Organizational training is important to demonstrate and instill within the membership what is valued. This is no different for cultivating a diverse and inclusive workforce. Demonstrate your commitment to not only a safe workplace, but an environment that embraces differences in race, color, religion, age and the other long list of federally protected classes, not because it’s the law, but because it’s in alignment with your organization values. Ultimately, the culture of diversity and inclusivity will incrementally grow where it is supported. Opportunities need to be seized upon that foster peer-to-peer, bottom-up and top-down organizational engagement and community involvement.
Encourage the sharing of ideas and feedback. Evaluate what works and what doesn’t. This begins with soliciting feedback and open respectful dialogue. The sharing of ideas and feedback should also include promptly dealing with complaints of harassment or discrimination. Taking prompt, fair and immediate action to claims speaks volumes on your credibility in your stated values. Early intervention can often be the difference between a teachable moment and a pervasive violation or adverse action for the organizational culture and a bruised reputation with the community.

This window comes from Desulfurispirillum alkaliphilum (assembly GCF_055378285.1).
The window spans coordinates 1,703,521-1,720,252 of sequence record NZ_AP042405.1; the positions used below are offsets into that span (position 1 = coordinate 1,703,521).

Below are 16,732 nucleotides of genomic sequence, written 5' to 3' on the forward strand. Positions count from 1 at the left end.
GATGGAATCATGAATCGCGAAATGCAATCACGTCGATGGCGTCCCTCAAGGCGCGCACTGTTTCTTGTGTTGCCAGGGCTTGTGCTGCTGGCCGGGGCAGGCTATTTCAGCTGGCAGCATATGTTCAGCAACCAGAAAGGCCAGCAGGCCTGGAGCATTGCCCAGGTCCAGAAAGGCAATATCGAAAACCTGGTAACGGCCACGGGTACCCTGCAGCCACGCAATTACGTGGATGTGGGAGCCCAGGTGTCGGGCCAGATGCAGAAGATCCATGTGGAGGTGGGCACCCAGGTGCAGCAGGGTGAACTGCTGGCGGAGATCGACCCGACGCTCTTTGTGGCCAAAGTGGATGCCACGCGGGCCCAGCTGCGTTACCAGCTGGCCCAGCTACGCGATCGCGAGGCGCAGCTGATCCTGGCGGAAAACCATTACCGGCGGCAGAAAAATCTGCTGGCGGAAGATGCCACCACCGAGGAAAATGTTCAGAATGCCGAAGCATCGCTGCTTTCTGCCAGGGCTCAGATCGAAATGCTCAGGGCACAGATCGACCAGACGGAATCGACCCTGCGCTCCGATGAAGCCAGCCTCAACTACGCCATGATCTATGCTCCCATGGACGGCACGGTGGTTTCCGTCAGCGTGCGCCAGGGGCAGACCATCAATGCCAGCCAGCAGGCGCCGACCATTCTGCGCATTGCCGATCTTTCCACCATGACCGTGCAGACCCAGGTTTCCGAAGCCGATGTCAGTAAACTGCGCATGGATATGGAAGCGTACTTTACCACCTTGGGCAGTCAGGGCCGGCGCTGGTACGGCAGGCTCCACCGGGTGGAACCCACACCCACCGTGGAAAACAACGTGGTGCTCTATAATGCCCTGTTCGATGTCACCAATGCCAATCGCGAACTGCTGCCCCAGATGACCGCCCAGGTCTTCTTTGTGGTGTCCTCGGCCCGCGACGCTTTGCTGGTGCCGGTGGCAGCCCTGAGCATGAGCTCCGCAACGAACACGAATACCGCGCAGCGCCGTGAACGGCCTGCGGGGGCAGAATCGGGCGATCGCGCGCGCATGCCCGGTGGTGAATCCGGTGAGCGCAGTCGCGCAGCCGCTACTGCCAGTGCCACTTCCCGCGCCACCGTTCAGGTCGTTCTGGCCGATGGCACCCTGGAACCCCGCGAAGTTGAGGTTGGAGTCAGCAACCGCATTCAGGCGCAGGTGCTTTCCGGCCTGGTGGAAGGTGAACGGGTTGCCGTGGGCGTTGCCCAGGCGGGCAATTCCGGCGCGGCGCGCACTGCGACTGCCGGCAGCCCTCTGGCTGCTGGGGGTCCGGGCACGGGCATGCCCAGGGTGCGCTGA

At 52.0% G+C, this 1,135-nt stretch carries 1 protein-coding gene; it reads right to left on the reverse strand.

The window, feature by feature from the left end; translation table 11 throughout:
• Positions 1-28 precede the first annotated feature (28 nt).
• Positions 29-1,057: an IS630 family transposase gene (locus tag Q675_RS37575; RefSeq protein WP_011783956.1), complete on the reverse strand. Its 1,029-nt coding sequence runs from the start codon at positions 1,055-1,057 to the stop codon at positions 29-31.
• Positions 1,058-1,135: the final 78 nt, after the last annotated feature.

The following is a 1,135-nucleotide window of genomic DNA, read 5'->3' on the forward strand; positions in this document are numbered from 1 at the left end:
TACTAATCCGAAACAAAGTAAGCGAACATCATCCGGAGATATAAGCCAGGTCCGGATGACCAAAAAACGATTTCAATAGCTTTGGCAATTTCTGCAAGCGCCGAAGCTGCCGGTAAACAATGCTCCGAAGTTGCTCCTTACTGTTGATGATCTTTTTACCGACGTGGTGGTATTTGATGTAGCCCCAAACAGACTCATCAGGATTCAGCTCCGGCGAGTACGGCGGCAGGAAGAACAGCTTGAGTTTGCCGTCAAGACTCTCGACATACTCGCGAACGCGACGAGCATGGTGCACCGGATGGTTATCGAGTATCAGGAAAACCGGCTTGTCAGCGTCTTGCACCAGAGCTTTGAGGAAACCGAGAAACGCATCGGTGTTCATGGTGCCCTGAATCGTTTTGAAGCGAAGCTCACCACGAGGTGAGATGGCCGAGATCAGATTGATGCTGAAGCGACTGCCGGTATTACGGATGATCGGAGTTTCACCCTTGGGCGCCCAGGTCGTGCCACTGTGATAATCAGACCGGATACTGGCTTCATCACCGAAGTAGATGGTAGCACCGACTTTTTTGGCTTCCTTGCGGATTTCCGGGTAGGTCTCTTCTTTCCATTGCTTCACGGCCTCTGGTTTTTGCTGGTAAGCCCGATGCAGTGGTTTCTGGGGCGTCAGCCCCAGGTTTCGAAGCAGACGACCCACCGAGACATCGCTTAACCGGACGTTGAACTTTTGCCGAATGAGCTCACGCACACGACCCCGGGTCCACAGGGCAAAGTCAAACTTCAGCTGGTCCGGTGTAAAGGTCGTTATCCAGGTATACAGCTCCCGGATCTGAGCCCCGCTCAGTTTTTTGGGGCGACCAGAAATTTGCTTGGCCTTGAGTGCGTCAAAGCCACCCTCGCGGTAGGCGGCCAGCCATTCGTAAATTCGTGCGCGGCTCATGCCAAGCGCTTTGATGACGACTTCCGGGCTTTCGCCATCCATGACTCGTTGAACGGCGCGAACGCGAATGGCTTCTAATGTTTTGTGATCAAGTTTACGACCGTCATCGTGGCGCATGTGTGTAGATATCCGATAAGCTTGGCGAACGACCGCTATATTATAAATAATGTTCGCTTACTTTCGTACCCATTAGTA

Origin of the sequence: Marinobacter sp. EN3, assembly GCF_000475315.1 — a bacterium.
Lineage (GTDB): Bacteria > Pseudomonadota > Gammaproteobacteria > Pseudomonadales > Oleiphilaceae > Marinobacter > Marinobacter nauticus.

Consistency, not intensity, will move us forward
As the statistics show, the odds are not in our favor. We as a profession are uniquely not a diverse profession. It will be the consistency, not the intensity, at which we address diversity and inclusivity that will make the difference. Approaching issues and opportunities with intentionality will produce long-term desired outcomes. Often the largest challenges are the ones so easily overlooked – the elephant in the room. Creating a more diverse and inclusive fire service is an opportunity and responsibility, but only if we see it that way. My challenge to our profession is to move forward incrementally and with intentionality to become representative of the communities we all proudly serve.